COVID-19 , Outpatients , Adult , Aged , Ambulatory Care , Cross-Sectional Studies , Dwarfism , Female , Fetal Growth Retardation , Humans , Male , Microcephaly , Middle Aged , Osteochondrodysplasias , Perception
Eur J Neurol ; 28(8): 2603-2613, 2021 08.
Article in English | MEDLINE | ID: covidwho-1518029


BACKGROUND AND PURPOSE: Nasu-Hakola disease (NHD) is a rare, autosomal recessive disorder characterized by skeletal and neurological symptoms. Behavioral symptoms with cognitive impairment may mimic the behavioral variant of frontotemporal dementia (bvFTD) and other early-onset dementias. Our patients were analyzed and the literature was reviewed to delineate neurological and neuroimaging findings suggestive of NHD. METHOD: Fourteen patients carrying a pathogenic mutation in the TREM2 gene were found in our database. Demographic, clinical, laboratory and radiological data were retrieved and analyzed. RESULTS: The presenting clinical picture was behavioral changes with cognitive decline resembling bvFTD in all patients. The mean age was 37.1 ± 4.97 years and the mean duration of the disease was 8.9 ± 3.51 years. Only two patients had typical bone cysts. Seven patients had bilateral calcification of the basal ganglia in computed tomography of the brain. Magnetic resonance imaging of the brain revealed severe atrophy of the corpus callosum, enlargement of the ventricles, atrophy of the caudate nuclei and periventricular white matter changes in all patients. Symmetrical global atrophy of the brain mainly affecting frontoparietal and lateral temporal regions were observed in all cases, and 13 patients had atrophy of the hippocampus. Cerebrospinal fluid examination of 10 patients showed elevated protein levels in six and the presence of oligoclonal bands in four patients. CONCLUSION: A combination of white matter changes, enlarged ventricles, atrophy of the caudate nuclei and thinning of the corpus callosum in magnetic resonance imaging strongly suggests NHD in patients with FTD syndrome. Molecular genetic analysis should be performed in suspected cases, and families should receive genetic counseling.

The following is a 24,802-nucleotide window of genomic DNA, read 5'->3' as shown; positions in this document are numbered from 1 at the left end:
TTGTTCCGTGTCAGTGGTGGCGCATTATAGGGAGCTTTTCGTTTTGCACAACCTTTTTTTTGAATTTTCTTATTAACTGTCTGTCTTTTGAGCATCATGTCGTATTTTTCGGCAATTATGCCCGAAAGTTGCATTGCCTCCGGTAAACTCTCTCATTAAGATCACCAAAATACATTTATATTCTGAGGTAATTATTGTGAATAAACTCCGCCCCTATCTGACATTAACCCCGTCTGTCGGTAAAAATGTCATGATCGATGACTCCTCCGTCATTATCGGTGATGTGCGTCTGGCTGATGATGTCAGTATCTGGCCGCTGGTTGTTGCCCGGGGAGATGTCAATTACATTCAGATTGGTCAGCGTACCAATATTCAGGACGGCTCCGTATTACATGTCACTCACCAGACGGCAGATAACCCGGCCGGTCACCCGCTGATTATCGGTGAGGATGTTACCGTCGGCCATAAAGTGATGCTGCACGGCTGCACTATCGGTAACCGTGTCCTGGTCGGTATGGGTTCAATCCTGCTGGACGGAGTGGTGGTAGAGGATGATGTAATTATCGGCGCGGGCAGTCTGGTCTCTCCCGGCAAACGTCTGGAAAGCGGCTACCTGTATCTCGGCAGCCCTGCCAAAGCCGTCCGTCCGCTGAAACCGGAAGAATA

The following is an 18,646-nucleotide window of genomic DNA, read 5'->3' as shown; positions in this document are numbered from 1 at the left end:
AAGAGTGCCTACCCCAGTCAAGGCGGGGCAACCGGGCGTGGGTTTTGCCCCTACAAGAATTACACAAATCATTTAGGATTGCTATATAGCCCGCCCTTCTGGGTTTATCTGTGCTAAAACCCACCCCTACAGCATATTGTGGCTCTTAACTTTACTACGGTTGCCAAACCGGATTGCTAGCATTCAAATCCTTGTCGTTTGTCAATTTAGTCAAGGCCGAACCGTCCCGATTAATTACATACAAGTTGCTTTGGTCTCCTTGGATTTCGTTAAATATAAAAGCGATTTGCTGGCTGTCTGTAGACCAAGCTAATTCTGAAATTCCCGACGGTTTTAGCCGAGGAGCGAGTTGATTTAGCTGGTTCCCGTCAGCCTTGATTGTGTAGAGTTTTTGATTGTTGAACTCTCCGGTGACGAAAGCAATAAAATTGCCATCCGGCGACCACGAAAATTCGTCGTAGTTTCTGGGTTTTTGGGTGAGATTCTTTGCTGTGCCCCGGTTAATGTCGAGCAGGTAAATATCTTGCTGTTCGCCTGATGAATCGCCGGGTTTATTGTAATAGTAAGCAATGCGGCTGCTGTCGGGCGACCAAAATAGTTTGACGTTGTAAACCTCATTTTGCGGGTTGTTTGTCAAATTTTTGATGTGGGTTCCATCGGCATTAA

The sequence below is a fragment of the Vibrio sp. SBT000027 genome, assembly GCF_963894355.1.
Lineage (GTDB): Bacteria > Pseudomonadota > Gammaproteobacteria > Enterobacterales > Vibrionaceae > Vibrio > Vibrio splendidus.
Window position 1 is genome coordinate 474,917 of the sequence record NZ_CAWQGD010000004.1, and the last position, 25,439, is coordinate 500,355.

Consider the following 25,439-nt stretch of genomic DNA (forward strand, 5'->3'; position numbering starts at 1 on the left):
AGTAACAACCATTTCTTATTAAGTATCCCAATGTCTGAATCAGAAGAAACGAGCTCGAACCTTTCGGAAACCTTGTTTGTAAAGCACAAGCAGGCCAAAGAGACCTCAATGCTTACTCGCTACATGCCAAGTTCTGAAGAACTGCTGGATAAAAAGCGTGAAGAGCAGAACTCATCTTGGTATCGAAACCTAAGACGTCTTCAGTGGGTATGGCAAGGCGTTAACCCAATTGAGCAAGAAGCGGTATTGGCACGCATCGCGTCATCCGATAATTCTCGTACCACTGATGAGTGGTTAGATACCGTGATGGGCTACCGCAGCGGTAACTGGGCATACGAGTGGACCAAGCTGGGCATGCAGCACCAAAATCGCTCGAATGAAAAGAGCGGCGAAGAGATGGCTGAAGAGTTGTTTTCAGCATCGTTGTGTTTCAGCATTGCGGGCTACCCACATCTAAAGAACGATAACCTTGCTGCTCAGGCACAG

Frontotemporal Dementia , Lipodystrophy , Membrane Glycoproteins/genetics , Osteochondrodysplasias , Receptors, Immunologic/genetics , Subacute Sclerosing Panencephalitis , Adult , Brain/diagnostic imaging , Frontotemporal Dementia/diagnostic imaging , Frontotemporal Dementia/genetics , Humans , Magnetic Resonance Imaging , Neuroimaging
BMJ Case Rep ; 14(7)2021 Jul 12.
Article in English | MEDLINE | ID: covidwho-1307883


Neonatal Schwartz-Jampel syndrome type II is a rare and severe form of genetic disorder. Different from the classical appearance in infancy, neonatal presentation involves respiratory and feeding difficulties, along with characteristic pursed appearance of the mouth, myotonia, skeletal dysplasia and severe fatal hyperthermia. The clinical spectrum of this syndrome is so wide that it easily baffles with more common differentials. In this case report, a neonate born to third-degree consanguineous marriage with previous two abortions presented with respiratory difficulty, severe hyperthermia and feeding difficulty, which were daunting challenges to manage due to being refractory to standard line of management. Severe myotonia and gross dysmorphism were challenging dots to connect. Targeted exome sequencing was a ray of hope, which revealed homozygous mutation in the leukaemia inhibitory factor receptor gene on chromosome 5p13, confirming the genetic diagnosis for a fairly common spectrum of symptoms. The neonate later developed pneumoperitoneum and succumbed to underlying severe neonatal illness.

Osteochondrodysplasias , Consanguinity , Face , Female , Humans , Infant, Newborn , Muscle Hypertonia/diagnosis , Muscle Hypertonia/genetics , Mutation , Osteochondrodysplasias/complications , Osteochondrodysplasias/diagnosis , Osteochondrodysplasias/genetics , Pregnancy